Courtesy of cosmin4000 / Getty Images

We have known for more than a decade that family history protects us from some diseases yet makes us vulnerable to others. Increasingly, scientists are recognizing that the citizens of one country provide unique insights into the relationship between genetics and disease. That country is India.
India has a long history of people from relatively few founder families who, in many cases, kept to themselves—much like the Amish in the United States or those who live on remote islands. Across this immense country and over many generations, people were separated by geographical barriers, religious restrictions, caste isolation and other societal constraints.
Endogamy, the practice of marrying only within a local group, hasn’t turned out well in terms of health. Today, many of these isolated populations experience genetic diseases at rates higher than in more genetically mixed communities. Simply put, in these homogeneous groups there was more chance of two people who carried a mutated gene to marry and have kids. Sometimes the impact was visible right away; other times it took generations. In India, people in isolated communities have roughly twice the chance of developing an inherited disease than, for instance, the general population who live in the United States or Europe.
India is a wellspring of untapped genetic knowledge. Its people represent 20 percent of the world’s population but only 0.2 percent of the sequenced population. The isolated groups there individually show tremendous similarity within their communities but are extremely distinct from each other. And there are some 4,000 to 5,000 of these groups, or population isolates. Genomic insights are, therefore, substantially easier to discover in India.
New insights await in disease-related biomarkers and drug-related biomarkers.  Pharmacogenomic discoveries can be applied generally, in many instances, to those who suffer from a specific form of a disease. Others may be relevant down to the individual.
Building the database of Indian genomic data is one of the goals of GenomeAsia 100K, a not-for-profit consortium that MedGenome co-founded with Macrogen and Nanyang Technological University (NTU). Our goal is to sequence 100,000 people’s genome to create a high-quality baseline against which more insights can be generated. More exciting pathways to drug discovery are within reach.  More effective and efficient drug trials can be conducted. More people can be helped with more diseases if only the Indian genome is more fully studied.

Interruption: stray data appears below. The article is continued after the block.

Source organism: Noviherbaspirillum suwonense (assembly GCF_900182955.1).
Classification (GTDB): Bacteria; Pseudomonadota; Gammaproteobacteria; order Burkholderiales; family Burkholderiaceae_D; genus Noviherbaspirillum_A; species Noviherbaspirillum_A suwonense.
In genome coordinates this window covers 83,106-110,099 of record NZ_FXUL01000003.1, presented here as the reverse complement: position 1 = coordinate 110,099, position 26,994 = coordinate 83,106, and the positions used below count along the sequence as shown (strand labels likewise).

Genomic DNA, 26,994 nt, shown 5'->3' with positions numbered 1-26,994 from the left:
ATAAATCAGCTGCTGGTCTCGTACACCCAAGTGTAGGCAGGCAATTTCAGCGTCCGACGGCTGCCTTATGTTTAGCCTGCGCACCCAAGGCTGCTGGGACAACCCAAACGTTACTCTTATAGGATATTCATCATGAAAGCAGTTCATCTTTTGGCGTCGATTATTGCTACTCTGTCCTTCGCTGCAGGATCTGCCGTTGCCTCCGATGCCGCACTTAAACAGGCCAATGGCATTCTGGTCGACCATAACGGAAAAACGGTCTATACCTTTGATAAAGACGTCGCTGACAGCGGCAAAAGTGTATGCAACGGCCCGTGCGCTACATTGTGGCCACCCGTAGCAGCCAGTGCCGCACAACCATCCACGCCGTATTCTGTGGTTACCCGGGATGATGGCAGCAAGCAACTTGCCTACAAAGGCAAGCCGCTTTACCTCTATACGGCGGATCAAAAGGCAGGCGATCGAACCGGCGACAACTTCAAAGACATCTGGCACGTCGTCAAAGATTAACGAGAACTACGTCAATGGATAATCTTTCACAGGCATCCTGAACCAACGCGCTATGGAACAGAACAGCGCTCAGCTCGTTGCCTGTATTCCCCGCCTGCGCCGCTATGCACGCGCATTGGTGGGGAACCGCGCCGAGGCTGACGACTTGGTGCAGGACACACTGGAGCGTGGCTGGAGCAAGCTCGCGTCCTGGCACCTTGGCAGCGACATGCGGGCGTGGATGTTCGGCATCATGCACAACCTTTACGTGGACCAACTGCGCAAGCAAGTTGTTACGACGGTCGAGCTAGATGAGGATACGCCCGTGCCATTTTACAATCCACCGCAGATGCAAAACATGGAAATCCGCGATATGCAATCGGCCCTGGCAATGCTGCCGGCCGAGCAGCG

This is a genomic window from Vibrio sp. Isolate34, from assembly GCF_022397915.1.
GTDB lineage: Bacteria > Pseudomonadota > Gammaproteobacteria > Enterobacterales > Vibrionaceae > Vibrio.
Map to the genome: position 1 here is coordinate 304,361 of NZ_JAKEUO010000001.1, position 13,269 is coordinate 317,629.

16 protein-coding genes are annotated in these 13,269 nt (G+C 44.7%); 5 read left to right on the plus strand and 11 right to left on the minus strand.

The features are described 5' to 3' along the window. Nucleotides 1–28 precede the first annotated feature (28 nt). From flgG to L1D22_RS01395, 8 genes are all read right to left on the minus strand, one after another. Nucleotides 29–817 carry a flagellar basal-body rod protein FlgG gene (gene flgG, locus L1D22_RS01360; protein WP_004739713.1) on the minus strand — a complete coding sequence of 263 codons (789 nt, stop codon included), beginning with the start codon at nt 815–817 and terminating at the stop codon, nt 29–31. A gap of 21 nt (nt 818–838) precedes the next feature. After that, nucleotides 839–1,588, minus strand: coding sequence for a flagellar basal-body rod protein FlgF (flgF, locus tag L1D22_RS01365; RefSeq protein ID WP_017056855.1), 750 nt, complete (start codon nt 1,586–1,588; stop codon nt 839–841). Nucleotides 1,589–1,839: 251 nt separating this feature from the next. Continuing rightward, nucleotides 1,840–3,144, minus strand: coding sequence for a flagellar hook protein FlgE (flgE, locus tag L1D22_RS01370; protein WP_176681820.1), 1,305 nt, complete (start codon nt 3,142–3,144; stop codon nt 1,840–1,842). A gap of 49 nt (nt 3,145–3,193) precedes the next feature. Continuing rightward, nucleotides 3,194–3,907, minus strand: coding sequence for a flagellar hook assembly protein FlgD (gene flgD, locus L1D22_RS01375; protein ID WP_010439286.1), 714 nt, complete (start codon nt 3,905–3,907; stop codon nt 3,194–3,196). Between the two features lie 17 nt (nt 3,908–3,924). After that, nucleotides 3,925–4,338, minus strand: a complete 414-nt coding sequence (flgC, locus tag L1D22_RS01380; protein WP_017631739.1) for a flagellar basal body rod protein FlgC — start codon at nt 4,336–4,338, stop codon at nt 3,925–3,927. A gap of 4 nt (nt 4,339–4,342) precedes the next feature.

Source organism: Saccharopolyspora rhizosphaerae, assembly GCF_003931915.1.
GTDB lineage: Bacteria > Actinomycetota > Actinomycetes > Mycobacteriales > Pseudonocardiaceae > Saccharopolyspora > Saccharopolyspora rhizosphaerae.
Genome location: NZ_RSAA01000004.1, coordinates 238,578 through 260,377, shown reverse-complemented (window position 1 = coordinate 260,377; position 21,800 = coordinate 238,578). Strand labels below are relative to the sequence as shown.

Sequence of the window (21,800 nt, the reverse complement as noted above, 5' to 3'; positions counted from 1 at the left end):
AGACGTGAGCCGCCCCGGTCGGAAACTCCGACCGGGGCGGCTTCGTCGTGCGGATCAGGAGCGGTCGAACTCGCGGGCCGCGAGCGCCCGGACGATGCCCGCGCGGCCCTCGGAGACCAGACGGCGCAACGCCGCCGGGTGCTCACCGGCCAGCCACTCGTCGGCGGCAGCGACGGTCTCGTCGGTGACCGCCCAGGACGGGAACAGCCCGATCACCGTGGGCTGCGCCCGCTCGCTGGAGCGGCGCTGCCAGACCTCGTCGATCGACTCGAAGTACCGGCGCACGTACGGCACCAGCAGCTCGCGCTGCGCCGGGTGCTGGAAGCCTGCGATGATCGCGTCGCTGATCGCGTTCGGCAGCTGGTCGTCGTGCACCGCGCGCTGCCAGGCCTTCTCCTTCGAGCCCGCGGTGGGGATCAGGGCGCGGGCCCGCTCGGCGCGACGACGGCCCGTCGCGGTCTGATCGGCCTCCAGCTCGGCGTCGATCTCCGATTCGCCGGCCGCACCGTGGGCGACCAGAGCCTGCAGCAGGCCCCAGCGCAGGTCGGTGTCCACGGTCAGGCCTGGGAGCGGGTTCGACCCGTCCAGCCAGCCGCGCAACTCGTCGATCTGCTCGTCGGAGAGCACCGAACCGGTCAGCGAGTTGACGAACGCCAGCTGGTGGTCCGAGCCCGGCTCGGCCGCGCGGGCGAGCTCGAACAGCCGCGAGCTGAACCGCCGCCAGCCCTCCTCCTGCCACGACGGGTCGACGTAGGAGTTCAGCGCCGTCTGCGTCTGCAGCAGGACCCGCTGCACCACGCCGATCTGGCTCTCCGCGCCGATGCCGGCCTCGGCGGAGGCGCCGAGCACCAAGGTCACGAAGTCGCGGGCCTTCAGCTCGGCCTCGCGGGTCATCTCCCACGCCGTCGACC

For example, the European Journal of Clinical Pharmacology published a finding on genetic polymorphisms by studying the South Indian Tamilian population. Significant differences in how patients reacted to the antiplatelet drug Clopidogrel were described.  Such work can lead to physicians more wisely using this drug to keep certain patients’ blood flowing smoothly, avoiding clots and strokes.
Why has the Indian population been overlooked for so long given the rich information held in the isolated populations? Many of the genomics studies to date have been initiated and funded by U.S. and European organizations, and it follows that the vast majority of sequenced DNA hails from citizens of U.S. and European ancestry.
Now is a unique time in the history of world healthcare. We can sequence faster, and we can sequence at a lower cost. Indian genomic data will unlock more of life’s source code to benefit everyone—people in India as well as Indianapolis and Innsbruck.
The near-term payoff will be seen in precision medicine. Large-scale genetic research studies in Indian patient cohorts increases the possibility of uncovering new insights into the biology of diseases, and enables better understanding of each type of cancer, heart disease, diabetes or any disease condition where genetics plays an underlying role. Over time, researchers and pharmaceutical companies hope to personalize medicine—personalized to a single individual’s health and genomic heritage. The journey advances with discovering more disease and treatment-related biomarkers. India represents arguably the most promising genetic treasure trove in the world.
Sam Santhosh is Founder, Chairman and Global CEO of MedGenome.